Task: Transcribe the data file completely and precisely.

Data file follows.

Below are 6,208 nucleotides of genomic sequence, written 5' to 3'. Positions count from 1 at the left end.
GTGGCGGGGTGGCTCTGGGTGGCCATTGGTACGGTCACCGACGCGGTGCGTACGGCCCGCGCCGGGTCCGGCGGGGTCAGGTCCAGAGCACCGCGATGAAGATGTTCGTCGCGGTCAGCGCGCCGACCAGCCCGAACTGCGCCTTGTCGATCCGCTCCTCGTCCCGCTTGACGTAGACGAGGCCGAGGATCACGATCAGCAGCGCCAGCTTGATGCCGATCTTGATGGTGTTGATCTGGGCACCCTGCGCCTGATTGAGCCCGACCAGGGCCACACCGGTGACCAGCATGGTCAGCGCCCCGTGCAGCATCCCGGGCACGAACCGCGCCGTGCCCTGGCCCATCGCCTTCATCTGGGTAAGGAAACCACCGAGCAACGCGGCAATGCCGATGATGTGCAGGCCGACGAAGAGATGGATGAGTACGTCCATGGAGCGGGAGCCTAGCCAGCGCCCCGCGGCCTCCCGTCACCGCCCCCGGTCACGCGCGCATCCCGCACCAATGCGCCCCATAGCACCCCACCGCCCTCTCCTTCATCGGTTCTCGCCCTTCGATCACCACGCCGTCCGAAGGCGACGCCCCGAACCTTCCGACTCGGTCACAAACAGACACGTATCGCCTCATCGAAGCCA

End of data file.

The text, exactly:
Below are 6,208 nucleotides of genomic sequence, written 5' to 3'. Positions count from 1 at the left end.
GTGGCGGGGTGGCTCTGGGTGGCCATTGGTACGGTCACCGACGCGGTGCGTACGGCCCGCGCCGGGTCCGGCGGGGTCAGGTCCAGAGCACCGCGATGAAGATGTTCGTCGCGGTCAGCGCGCCGACCAGCCCGAACTGCGCCTTGTCGATCCGCTCCTCGTCCCGCTTGACGTAGACGAGGCCGAGGATCACGATCAGCAGCGCCAGCTTGATGCCGATCTTGATGGTGTTGATCTGGGCACCCTGCGCCTGATTGAGCCCGACCAGGGCCACACCGGTGACCAGCATGGTCAGCGCCCCGTGCAGCATCCCGGGCACGAACCGCGCCGTGCCCTGGCCCATCGCCTTCATCTGGGTAAGGAAACCACCGAGCAACGCGGCAATGCCGATGATGTGCAGGCCGACGAAGAGATGGATGAGTACGTCCATGGAGCGGGAGCCTAGCCAGCGCCCCGCGGCCTCCCGTCACCGCCCCCGGTCACGCGCGCATCCCGCACCAATGCGCCCCATAGCACCCCACCGCCCTCTCCTTCATCGGTTCTCGCCCTTCGATCACCACGCCGTCCGAAGGCGACGCCCCGAACCTTCCGACTCGGTCACAAACAGACACGTATCGCCTCATCGAAGCCA